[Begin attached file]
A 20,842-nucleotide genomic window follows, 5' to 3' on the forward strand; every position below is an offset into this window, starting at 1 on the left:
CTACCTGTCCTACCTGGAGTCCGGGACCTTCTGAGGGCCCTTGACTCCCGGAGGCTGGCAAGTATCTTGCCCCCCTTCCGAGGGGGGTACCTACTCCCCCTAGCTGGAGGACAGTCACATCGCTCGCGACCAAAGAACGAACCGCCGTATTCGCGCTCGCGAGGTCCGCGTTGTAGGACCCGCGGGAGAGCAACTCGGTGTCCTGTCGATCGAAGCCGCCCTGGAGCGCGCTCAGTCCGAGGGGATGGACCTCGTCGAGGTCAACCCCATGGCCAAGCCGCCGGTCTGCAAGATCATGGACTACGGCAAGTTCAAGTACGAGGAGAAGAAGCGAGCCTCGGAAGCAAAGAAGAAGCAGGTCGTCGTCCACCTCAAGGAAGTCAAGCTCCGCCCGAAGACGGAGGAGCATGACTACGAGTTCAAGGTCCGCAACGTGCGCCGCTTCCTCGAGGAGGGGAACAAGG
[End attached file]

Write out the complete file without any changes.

A 20,842-nucleotide genomic window follows, 5' to 3' on the forward strand; every position below is an offset into this window, starting at 1 on the left:
CTACCTGTCCTACCTGGAGTCCGGGACCTTCTGAGGGCCCTTGACTCCCGGAGGCTGGCAAGTATCTTGCCCCCCTTCCGAGGGGGGTACCTACTCCCCCTAGCTGGAGGACAGTCACATCGCTCGCGACCAAAGAACGAACCGCCGTATTCGCGCTCGCGAGGTCCGCGTTGTAGGACCCGCGGGAGAGCAACTCGGTGTCCTGTCGATCGAAGCCGCCCTGGAGCGCGCTCAGTCCGAGGGGATGGACCTCGTCGAGGTCAACCCCATGGCCAAGCCGCCGGTCTGCAAGATCATGGACTACGGCAAGTTCAAGTACGAGGAGAAGAAGCGAGCCTCGGAAGCAAAGAAGAAGCAGGTCGTCGTCCACCTCAAGGAAGTCAAGCTCCGCCCGAAGACGGAGGAGCATGACTACGAGTTCAAGGTCCGCAACGTGCGCCGCTTCCTCGAGGAGGGGAACAAGG